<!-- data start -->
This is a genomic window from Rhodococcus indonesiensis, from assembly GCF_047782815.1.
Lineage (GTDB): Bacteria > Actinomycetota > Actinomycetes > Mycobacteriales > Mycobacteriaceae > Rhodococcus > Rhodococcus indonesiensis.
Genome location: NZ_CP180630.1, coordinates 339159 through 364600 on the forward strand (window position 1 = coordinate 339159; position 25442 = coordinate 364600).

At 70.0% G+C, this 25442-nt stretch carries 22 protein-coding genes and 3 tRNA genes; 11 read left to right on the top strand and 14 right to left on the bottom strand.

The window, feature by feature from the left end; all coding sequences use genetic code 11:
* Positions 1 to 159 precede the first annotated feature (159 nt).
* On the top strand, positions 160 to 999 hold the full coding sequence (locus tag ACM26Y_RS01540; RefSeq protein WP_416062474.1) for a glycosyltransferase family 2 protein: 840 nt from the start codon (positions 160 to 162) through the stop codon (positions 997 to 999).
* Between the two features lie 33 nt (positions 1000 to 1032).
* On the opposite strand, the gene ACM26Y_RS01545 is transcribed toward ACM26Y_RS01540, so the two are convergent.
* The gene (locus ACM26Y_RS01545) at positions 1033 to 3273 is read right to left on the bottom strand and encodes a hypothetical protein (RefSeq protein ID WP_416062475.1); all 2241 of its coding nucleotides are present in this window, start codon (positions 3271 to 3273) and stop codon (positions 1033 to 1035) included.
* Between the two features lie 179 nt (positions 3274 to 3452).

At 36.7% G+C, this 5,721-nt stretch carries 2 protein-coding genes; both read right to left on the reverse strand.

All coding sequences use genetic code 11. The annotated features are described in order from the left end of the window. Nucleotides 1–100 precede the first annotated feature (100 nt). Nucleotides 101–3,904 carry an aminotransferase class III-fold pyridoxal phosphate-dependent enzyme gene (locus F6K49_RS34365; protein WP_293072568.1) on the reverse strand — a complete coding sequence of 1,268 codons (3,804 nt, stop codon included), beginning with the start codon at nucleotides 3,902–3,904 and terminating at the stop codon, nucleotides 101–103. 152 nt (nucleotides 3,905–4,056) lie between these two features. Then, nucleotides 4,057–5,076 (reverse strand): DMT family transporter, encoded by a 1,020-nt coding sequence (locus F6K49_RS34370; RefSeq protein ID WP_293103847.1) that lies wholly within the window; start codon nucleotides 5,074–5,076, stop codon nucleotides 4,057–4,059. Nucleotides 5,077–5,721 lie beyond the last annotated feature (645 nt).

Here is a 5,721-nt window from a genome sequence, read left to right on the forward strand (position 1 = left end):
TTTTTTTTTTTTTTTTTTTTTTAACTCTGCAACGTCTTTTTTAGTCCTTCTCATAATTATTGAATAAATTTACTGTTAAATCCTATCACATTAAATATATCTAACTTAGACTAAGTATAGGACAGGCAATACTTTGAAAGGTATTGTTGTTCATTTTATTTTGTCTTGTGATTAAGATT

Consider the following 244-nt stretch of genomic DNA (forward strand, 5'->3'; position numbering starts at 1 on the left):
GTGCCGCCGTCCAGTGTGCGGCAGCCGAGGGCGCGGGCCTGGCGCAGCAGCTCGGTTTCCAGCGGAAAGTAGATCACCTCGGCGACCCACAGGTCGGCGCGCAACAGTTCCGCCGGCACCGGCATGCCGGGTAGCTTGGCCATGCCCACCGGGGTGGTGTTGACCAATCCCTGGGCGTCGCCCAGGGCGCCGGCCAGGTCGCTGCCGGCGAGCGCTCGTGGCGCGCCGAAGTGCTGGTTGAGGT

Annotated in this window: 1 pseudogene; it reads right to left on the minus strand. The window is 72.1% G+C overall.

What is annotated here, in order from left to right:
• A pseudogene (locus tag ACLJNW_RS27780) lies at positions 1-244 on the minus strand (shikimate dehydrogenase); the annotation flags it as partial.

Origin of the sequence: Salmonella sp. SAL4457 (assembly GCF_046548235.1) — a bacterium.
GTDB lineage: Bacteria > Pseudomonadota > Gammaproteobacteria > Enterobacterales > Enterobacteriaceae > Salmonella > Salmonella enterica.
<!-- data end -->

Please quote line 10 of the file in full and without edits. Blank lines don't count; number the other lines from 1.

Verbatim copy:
* The gene (locus ACM26Y_RS01545) at positions 1033 to 3273 is read right to left on the bottom strand and encodes a hypothetical protein (RefSeq protein ID WP_416062475.1); all 2241 of its coding nucleotides are present in this window, start codon (positions 3271 to 3273) and stop codon (positions 1033 to 1035) included.